Pittsburgh’s District 6 Councilman R. Daniel Lavelle discusses police reform.

Photo of City Council Chamber by Ashlee Green

In the last edition of the Northside Chronicle, I highlighted legislative efforts by my office that declared racism a public health crisis in the City of Pittsburgh, as well as a bill that established the COVID-19 Racial Equity Task Force, aimed at addressing the disproportionate effects of the pandemic on the city’s African American citizens. National events since then have only served to further highlight the pervasiveness of racism in our social and political institutions. 

It is a fact that African Americans are two-and-a-half times more likely to be killed by a police officer than white people. We must reform policing practices and policies which far too often result in the deaths of unarmed African Americans. The best way to improve public safety is not just additional police officers but rather by increasing the community’s confidence in the police. To that end, together with Councilman Burgess, we introduced four pieces of legislation aimed at reforming the Pittsburgh Bureau of Police. They include:

  • Establishing a Hiring Freeze in the Bureau of Police: This legislation will defund the Police Recruit and First-Year Police Officer line items in the Bureau’s 2020 Budget.
  • Requiring the Demilitarization of the Police: This legislation bans the purchase of surplus U.S. military equipment and weapons by the Pittsburgh Bureau of Police.
  • Establishing a Duty to Intervene: This legislation requires ALL police officers to step in and stop other police officers from using illegal or unnecessary force or any other violation of a person’s constitutional right.  It also requires those officers to immediately report the incident to whoever in the chain of command it is necessary to report.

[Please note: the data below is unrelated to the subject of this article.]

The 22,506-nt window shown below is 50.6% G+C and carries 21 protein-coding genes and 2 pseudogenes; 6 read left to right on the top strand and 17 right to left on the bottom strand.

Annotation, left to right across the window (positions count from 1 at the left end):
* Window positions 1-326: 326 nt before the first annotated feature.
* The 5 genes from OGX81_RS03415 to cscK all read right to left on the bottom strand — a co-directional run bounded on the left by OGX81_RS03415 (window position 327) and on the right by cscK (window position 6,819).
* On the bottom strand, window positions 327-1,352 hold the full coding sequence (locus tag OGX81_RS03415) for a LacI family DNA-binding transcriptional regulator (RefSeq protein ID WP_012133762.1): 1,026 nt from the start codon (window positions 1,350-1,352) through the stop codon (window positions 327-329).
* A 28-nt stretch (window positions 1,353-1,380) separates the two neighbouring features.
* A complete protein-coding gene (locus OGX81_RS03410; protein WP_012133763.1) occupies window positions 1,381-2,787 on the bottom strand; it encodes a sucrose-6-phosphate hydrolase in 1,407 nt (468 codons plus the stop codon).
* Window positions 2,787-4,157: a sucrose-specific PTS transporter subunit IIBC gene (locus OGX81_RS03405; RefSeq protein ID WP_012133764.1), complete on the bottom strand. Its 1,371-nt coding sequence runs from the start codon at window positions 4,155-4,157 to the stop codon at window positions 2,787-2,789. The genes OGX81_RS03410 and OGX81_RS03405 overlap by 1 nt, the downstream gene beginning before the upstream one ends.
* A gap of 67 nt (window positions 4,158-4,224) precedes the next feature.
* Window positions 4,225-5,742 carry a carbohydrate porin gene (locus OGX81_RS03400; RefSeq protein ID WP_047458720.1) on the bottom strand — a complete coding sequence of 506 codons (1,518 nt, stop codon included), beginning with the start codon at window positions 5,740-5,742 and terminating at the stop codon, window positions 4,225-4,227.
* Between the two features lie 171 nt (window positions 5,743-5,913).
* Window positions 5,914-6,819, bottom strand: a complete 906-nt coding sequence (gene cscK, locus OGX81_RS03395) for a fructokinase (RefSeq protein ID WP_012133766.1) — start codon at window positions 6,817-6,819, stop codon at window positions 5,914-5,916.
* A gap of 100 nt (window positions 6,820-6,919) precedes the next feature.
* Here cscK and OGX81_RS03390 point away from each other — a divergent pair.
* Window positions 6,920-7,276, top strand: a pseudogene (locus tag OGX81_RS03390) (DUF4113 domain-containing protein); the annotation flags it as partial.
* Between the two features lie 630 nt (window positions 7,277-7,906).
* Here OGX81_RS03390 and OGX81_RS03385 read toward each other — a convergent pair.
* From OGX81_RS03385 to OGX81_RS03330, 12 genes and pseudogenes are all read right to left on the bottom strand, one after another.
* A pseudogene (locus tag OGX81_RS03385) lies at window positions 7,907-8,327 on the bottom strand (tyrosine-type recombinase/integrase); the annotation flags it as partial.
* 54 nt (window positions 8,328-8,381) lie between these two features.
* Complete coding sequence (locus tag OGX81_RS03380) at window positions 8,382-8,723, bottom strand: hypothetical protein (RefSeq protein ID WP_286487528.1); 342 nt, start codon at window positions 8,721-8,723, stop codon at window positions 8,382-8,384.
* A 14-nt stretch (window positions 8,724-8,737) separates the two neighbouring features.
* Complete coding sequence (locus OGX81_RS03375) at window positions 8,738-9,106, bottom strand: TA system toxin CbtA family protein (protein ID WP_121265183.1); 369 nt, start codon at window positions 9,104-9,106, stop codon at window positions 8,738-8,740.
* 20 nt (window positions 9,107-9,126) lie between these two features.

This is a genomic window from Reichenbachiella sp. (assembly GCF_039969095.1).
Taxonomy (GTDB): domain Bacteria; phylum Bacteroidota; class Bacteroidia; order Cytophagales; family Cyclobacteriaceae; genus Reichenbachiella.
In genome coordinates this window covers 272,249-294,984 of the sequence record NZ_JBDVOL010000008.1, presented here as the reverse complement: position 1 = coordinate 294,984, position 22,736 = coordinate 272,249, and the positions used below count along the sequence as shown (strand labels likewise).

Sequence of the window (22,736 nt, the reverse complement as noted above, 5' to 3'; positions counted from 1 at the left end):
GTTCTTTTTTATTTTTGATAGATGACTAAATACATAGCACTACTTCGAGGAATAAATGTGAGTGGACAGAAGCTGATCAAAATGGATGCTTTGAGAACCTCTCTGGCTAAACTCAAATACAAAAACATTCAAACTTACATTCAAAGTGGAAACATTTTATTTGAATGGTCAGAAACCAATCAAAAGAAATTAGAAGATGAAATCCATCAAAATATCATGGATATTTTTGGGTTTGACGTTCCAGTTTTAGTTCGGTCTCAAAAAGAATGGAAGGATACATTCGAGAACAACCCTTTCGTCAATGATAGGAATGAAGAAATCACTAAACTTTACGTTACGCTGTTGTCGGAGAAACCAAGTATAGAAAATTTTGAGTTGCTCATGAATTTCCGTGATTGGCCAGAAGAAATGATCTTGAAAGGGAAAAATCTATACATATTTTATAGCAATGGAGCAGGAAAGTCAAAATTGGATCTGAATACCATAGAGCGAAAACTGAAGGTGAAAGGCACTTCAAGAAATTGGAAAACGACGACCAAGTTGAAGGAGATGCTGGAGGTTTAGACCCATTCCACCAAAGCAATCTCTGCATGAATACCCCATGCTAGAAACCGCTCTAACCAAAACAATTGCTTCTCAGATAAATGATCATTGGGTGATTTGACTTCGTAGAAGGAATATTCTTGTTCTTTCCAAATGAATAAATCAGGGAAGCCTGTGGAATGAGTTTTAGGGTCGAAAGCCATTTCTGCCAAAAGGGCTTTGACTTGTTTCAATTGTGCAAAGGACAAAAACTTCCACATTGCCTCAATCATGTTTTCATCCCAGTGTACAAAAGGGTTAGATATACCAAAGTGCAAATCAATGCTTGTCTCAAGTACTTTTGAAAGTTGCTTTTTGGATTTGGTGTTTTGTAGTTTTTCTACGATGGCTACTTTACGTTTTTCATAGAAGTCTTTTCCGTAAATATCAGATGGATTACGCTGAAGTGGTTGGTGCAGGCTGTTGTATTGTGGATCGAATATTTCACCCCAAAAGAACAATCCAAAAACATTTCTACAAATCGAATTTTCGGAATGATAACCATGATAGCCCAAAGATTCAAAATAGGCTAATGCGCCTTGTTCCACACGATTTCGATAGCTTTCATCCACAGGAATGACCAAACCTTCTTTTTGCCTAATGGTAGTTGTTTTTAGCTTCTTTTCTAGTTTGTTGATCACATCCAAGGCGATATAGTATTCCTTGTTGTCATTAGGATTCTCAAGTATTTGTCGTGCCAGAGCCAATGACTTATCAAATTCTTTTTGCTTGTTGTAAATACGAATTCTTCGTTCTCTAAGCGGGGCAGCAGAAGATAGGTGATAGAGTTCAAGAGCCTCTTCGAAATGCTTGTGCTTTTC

• Establishing STOP THE VIOLENCE Fund: This legislation requires the city to dedicate dollars, equal to 10% of the Police Budget, annually for funding evidence-based violence prevention social service programs.

During these times, it is critically important that we not only acknowledge the voices of those marching in the streets but also provide a legislative platform for them to directly engage in the governance and policing of our city. The idea that more policing can solve a broad range of community problems is misguided. What our communities need, particularly communities of color, is more direct investment in things like affordable housing, better education, counseling for trauma and addiction, youth development, workforce development, and public transit.

We cannot ignore the outcry, both here in Pittsburgh and around the country about the unjust deaths of unarmed African Americans like Breonna Taylor and George Floyd. We must implement fundamental police reforms and significantly fund evidence-based violence reduction and social service programs. It is time to have an open and inclusive conversation about the future of policing in this country and here in Pittsburgh. These first four pieces of legislation will begin that essential conversation.

R. Daniel LavelleCouncilman, District 6

Related posts:

Defund the police: What does it mean and can it work?

From the Office of Councilman R. Daniel Lavelle: June 2020

The long, hard road to equity

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